The 2019 exhibition calendar was unusually crammed with heavily hyped shows, not to mention floating suspense and sudden combustions of fear and loathing. Protests against “toxic philanthropy” at the Whitney Biennial led to the resignation of Warren Kanders, the vice president of the museum’s board. And after years of prevaricating, museums on both sides of the Atlantic hurried to distance themselves from the Sackler family because of its ties to the opioid crisis.

The Leonardo show at the Louvre, marking the 500th anniversary of da Vinci’s death, was surely the most anticipated of the year. But it had competition: the Venice Biennale, a brave exhibition of Renoir’s nudes, and a possibly even more provocative (certainly a stranger) show of paintings by George W. Bush inaugurating a new space, the Reach, at the Kennedy Center.

All provided plenty to talk about. But the exhibitions that linger in the mind weren’t necessarily those you would have picked out in advance. Which suggests what, exactly? Nothing that isn’t obvious. When museums take a risk; when they have their eye on something other than attendance figures or the bottom line; when they are willing to stake a claim on an artist, an idea, a view of the world that’s not the same as everyone else’s — that’s when things get interesting.

Sebastian Smee’s top five picks of 2019:

This revelatory show examined the impact on Japanese art and culture of the book often described as the first novel ever written. Its author, Lady Murasaki, has long had the status of a goddess in Japan. The exhibition, which contained one incredibly rare and beautiful object after another, paid tribute to her. Even better, it created a mood of amorousness, ambivalence, intimacy and fade-out that will stick in my mind for decades to come.

Édouard Manet was a key figure in the creative convulsions that ushered in modernism. His career divides into two decades — the 1860s and the 1870s. The 1860s, during which he produced “Olympia” and “The Luncheon on the Grass,” usually get all the attention. This fresh and beautiful show focused on the 1870s. It brought together paintings, watercolors and pastels by a man who was all the while slowly succumbing to the agony and ignominy of syphilis. The display of Manet’s still lifes and letters near the end was simply heartbreaking.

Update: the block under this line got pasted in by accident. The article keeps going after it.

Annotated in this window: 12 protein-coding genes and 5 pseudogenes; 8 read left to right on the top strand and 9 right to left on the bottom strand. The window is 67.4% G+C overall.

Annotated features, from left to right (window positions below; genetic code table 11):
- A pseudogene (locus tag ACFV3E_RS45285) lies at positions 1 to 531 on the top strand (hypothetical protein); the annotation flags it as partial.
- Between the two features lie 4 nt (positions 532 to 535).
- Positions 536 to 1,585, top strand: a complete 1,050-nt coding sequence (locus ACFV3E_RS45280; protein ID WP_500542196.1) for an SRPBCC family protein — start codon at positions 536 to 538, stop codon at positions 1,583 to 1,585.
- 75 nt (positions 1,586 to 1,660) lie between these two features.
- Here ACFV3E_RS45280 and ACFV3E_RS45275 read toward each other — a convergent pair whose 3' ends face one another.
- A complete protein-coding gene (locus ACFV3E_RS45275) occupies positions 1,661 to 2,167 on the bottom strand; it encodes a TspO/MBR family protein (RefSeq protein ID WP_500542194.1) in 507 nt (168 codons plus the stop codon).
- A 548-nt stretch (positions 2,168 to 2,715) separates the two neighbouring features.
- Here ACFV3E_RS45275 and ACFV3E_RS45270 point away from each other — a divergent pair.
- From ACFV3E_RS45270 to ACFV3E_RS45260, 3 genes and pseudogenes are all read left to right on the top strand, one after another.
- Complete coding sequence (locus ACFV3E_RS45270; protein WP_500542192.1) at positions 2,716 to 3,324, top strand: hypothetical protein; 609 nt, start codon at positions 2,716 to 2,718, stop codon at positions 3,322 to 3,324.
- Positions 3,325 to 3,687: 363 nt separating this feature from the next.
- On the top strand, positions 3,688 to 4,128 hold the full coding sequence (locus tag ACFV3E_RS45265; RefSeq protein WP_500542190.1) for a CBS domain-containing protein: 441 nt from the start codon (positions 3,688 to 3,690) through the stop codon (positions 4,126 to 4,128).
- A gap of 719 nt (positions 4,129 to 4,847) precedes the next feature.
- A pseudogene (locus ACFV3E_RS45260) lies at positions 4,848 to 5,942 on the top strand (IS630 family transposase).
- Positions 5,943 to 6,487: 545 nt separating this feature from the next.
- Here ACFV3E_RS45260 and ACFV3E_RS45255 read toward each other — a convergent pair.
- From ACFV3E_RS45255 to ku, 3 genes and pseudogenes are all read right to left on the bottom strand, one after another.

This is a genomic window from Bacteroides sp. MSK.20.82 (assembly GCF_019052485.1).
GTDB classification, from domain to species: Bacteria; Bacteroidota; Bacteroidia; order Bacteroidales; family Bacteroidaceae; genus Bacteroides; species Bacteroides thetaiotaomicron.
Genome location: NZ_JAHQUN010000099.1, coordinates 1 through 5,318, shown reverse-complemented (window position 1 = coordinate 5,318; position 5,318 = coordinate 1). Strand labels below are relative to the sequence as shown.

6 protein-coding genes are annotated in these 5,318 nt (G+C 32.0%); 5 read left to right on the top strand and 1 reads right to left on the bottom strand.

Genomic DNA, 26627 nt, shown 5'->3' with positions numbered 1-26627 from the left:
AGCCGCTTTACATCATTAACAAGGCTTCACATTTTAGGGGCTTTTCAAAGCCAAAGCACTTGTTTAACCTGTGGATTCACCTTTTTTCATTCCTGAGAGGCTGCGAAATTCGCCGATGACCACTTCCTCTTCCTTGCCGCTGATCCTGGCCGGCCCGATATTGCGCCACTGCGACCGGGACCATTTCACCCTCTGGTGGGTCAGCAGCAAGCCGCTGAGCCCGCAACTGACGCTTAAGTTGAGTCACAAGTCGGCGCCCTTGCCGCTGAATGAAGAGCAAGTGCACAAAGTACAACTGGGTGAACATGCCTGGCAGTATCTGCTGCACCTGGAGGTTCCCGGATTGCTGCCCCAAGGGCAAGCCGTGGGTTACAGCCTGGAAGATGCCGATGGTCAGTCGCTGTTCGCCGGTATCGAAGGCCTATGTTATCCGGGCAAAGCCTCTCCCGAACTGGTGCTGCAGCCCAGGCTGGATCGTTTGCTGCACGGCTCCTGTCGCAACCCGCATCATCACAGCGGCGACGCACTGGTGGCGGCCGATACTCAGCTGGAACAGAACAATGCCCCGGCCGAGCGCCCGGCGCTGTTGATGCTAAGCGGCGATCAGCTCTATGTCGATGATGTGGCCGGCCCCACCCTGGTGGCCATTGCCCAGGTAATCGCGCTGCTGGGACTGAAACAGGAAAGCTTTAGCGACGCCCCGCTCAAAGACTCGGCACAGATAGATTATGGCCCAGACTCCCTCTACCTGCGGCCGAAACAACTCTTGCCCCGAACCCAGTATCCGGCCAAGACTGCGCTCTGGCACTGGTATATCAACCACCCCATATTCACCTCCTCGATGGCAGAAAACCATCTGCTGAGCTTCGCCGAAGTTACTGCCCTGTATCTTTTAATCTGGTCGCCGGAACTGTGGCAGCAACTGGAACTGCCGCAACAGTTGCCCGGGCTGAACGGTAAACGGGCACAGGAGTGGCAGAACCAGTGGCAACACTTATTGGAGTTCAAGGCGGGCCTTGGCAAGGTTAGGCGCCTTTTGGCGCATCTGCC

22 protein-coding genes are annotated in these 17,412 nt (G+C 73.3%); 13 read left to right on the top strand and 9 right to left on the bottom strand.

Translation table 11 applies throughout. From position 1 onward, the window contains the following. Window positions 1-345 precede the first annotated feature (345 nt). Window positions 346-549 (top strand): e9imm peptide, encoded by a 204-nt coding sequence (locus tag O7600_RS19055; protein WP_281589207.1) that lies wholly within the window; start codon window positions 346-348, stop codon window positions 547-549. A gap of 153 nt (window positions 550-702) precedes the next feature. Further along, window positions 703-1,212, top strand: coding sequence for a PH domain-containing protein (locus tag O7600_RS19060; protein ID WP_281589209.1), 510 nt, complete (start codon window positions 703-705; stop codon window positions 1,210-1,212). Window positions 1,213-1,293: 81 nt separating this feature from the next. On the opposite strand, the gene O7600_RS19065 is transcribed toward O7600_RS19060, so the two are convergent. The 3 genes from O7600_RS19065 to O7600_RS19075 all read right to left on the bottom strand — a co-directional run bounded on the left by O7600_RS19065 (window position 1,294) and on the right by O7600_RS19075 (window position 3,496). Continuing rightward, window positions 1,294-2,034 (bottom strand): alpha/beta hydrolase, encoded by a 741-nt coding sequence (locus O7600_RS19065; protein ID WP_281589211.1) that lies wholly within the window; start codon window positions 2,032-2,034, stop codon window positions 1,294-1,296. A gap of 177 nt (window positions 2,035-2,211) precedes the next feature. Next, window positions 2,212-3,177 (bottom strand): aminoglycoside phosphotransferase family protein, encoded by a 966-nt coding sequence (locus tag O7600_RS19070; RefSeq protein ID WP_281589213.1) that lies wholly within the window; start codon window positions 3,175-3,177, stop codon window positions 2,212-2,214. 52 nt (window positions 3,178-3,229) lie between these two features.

The Phillips Collection gave itself over entirely to this bold experiment — a sprawling show of mostly contemporary art, given ballast by historical pieces, all touching on the subject of migration. It could have been hectoring and didactic, or earnestly intended anarchy. Instead it cleaved, like all great art, to specific human predicaments. You walked from room to room amazed, astounded and, in the end, emotionally in pieces.

‘Degas at the Opéra,’ at the Musée D’Orsay (traveling to the National Gallery of Art in March 2020)

Degas’ immersion in all the many aspects of the Paris Opéra — from performances and rehearsals to orchestra pit and backstage pimping — produced a body of work unparalleled in 19th-century art. Overturning cliches and misunderstandings, this show is the most sustained and intelligent exploration of the subject yet. It complicates the notion that Degas was, above all, a realist, reminding us that the Opéra appealed to him precisely as a place of artifice and make-believe, as well as a fantastical backdrop for bizarre and dreamlike movements of bodies.

‘Cecilia Vicuña: About to Happen,’ at the Institute of Contemporary Art, University of Pennsylvania

I saw this show too late to review it but came away thinking that the Chilean-born Cecilia Vicuña, who is now 71, may be my new favorite artist. A poet, filmmaker and human rights activist, Vicuña is best known for her delicate, transparent sculptures made from found materials. At Philadelphia’s ICA, these beautifully colored “precarios” (uncertainties) and “basuritas” (little pieces of garbage) were installed across two walls, on the floor and, in a separate installation, from suspended wires. Vicuña’s forms could not be more economical and understated. But the poetry she extracts from them is impossible to discount or diminish.